Nottingham Primary Care Trust has partnered with seven pharmaceutical companies and a charity to better the care of patients with diabetes and slash the number of unplanned hospital admissions.
The NIMROD (Nottingham NHS and Industry Maximising Resources and Outcomes in Diabetes) project is a joint initiative between the PCT, AstraZeneca, Lilly UK, Novartis, Novo Nordisk, MSD, Sanofi Aventis, Pfizer and Diabetes UK, the first time a national charity has formally joined such a scheme.
If left untreated or managed ineffectively, diabetes can lead to a whole host of devastating complications such as heart disease, stroke and blindness, and, as around 10% of the NHS budget is spent on treating the illness and its complications, it represents a huge burden on the purse strings too.
Despite a fairly young demographic and an average prevalence of the disease, the rate of complications due to diabetes is significantly higher in the area covered by Nottingham PCT than in other comparable trusts, NIMROD Project Manager Jan Balmer told PharmaTimes UK News, explaining the rationale behind the initiative. In 2009/10, more than 600 patients were admitted to Nottingham University Hospital trust sites with diabetes-related complications, which claim around 20 lives a year in the region.
Under the NIMROD project, the treatment of people admitted to hospital will be analysed to gage whether local care pathways before admission adequately reflect the National Service Framework for diabetes and National Institute for Health and Clinical Excellence guidelines.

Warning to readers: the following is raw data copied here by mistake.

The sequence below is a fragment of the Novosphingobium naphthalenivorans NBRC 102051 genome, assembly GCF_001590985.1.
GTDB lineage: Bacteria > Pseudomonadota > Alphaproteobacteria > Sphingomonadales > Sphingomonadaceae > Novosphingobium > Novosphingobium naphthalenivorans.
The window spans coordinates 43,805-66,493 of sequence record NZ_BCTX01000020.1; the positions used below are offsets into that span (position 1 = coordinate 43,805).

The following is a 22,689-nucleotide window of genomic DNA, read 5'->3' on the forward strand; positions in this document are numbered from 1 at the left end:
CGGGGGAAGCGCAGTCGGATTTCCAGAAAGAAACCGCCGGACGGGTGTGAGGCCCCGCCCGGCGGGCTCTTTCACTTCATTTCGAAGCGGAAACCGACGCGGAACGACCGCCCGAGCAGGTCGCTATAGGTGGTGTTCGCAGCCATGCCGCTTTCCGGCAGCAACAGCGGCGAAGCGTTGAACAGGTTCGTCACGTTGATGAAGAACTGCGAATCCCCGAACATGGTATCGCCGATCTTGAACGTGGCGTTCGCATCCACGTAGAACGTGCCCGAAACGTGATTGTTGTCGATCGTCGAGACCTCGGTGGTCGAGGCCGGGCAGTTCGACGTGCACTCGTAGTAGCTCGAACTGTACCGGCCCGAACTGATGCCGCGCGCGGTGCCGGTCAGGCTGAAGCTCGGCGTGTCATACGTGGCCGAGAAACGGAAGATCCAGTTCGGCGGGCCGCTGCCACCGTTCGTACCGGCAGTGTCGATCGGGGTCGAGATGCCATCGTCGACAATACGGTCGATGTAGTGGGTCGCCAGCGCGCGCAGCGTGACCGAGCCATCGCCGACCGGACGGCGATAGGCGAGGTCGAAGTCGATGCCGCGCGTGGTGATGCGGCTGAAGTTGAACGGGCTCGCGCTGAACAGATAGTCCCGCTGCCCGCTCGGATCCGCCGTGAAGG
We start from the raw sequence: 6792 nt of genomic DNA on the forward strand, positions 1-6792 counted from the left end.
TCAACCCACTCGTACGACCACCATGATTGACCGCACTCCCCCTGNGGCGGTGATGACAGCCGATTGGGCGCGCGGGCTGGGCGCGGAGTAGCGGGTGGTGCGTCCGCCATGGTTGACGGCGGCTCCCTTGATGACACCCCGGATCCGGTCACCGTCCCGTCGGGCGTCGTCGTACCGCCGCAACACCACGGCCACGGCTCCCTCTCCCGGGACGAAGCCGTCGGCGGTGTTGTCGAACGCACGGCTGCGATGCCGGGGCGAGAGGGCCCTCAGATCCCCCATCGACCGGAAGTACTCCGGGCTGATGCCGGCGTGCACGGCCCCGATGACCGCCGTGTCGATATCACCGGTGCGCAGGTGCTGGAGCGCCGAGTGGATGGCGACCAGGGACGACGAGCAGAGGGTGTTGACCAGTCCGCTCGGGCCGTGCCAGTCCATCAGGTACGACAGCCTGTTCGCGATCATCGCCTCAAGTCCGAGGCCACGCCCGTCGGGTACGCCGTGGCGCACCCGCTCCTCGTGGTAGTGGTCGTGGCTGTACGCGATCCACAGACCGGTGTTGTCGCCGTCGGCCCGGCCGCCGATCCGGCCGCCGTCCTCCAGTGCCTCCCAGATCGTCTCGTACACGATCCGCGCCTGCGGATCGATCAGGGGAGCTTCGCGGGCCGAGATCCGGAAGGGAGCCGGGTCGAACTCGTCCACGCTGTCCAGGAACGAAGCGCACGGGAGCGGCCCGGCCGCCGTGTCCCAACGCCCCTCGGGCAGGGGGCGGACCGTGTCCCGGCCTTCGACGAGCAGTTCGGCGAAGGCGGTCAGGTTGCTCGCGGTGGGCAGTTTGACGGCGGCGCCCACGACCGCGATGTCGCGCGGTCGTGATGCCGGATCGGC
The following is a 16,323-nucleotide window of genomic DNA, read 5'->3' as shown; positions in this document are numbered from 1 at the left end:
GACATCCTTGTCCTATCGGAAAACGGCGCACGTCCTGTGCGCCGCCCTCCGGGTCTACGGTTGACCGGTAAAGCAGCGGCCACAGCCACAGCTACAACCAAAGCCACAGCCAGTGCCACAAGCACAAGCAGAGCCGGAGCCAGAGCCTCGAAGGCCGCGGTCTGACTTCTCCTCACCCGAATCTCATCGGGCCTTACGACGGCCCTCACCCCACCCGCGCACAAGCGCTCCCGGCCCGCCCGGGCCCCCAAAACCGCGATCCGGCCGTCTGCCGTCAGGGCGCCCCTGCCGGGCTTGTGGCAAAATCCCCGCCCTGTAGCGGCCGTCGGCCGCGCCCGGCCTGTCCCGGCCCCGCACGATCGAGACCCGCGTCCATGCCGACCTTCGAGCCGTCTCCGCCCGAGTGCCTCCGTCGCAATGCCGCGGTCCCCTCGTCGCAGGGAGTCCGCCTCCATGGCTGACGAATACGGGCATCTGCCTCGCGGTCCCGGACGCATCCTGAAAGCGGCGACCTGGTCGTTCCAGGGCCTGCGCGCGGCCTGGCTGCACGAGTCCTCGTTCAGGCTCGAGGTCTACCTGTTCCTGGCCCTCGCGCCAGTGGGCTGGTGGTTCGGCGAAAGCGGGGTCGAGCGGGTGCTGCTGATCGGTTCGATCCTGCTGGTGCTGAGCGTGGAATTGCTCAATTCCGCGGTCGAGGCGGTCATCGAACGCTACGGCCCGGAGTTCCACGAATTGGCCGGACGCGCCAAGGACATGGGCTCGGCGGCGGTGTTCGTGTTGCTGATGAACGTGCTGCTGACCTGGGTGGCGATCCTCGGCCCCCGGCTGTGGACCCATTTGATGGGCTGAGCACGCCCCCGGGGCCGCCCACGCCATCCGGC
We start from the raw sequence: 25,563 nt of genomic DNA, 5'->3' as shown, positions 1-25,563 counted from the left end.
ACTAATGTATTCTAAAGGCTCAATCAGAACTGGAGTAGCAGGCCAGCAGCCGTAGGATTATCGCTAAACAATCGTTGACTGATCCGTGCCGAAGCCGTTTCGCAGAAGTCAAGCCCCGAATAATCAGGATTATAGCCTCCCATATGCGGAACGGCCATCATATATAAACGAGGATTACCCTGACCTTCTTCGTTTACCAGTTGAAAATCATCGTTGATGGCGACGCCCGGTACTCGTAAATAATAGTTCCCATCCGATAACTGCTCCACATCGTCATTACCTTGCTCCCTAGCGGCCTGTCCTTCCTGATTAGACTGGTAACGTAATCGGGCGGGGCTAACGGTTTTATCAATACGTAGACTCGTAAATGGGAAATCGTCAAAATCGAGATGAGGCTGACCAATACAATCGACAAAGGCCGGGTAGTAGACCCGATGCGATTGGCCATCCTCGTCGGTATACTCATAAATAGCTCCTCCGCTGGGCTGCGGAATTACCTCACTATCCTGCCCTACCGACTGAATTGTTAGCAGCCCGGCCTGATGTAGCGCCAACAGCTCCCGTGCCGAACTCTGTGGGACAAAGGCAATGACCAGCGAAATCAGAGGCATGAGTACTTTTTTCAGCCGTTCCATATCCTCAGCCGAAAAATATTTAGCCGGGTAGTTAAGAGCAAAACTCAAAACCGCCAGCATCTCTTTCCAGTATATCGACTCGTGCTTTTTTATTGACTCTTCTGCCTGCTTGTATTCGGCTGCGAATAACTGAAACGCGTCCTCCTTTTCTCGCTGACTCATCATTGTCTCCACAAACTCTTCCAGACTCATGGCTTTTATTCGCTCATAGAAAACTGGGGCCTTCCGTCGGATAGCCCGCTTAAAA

This, it is hoped, will help to identify the areas in which improvements can be made to service provision. On the patient side, the project aims to provide support to the 12,800 people with diabetes in Nottingham to help them better manage their condition and thus reduce the number of emergency admissions to hospital.
NIMROD is set to run for a period of two years, and will be equally funded by Nottingham PCT (50%) and the seven pharmaceutical companies (50%) involved in the project, Balmer said, commenting: "We all have a shared interest in improving people’s health and reducing their need for hospital treatment and by pooling our skills, experiences and resources we can benefit patients.”
Rise of QIPP
Under the rise of the government’s QIPP (Quality, Innovation, Productivity and Prevention) agenda, joint working projects between pharma and the NHS have already celebrated successes to date.
Nottingham PCT has been leading the way with such schemes from the start, going back to the ground-breading Happy Hearts programme to boost patient care in heart disease, which was launched in 2007, followed by the INFORCE initiative targeting chronic obstructive pulmonary disease, NIMROD and the upcoming Better Balance, Better Bones scheme for osteoporosis, on which more details will be unveiled soon, Balmer noted.
The Association of the British Pharmaceutical Industry said it is pleased to see the continuation of the joint working approach in NHS Nottingham City with project NIMROD. "The main aim of Joint Working is to improve patient care and deliver mutual benefit for both the NHS and the Pharmaceutical Industry. Collaboration of local stakeholders, with pooling of skills, and resources can only benefit patient care", a spokesperson for the Association told PharmaTimes UK News.
Balmer also sits on a subgroup at the Department of Health which looks at how local joint working projects can be upscaled throughout the nation. It is important that learnings and experience from projects are captured so that other organisations can evaluate whether they could be applicable in their own localities, she told PT, adding: "If there is a significant impact on outcomes with NIMROD, then there's no reason the model couldn't be implemented somewhere else in the country".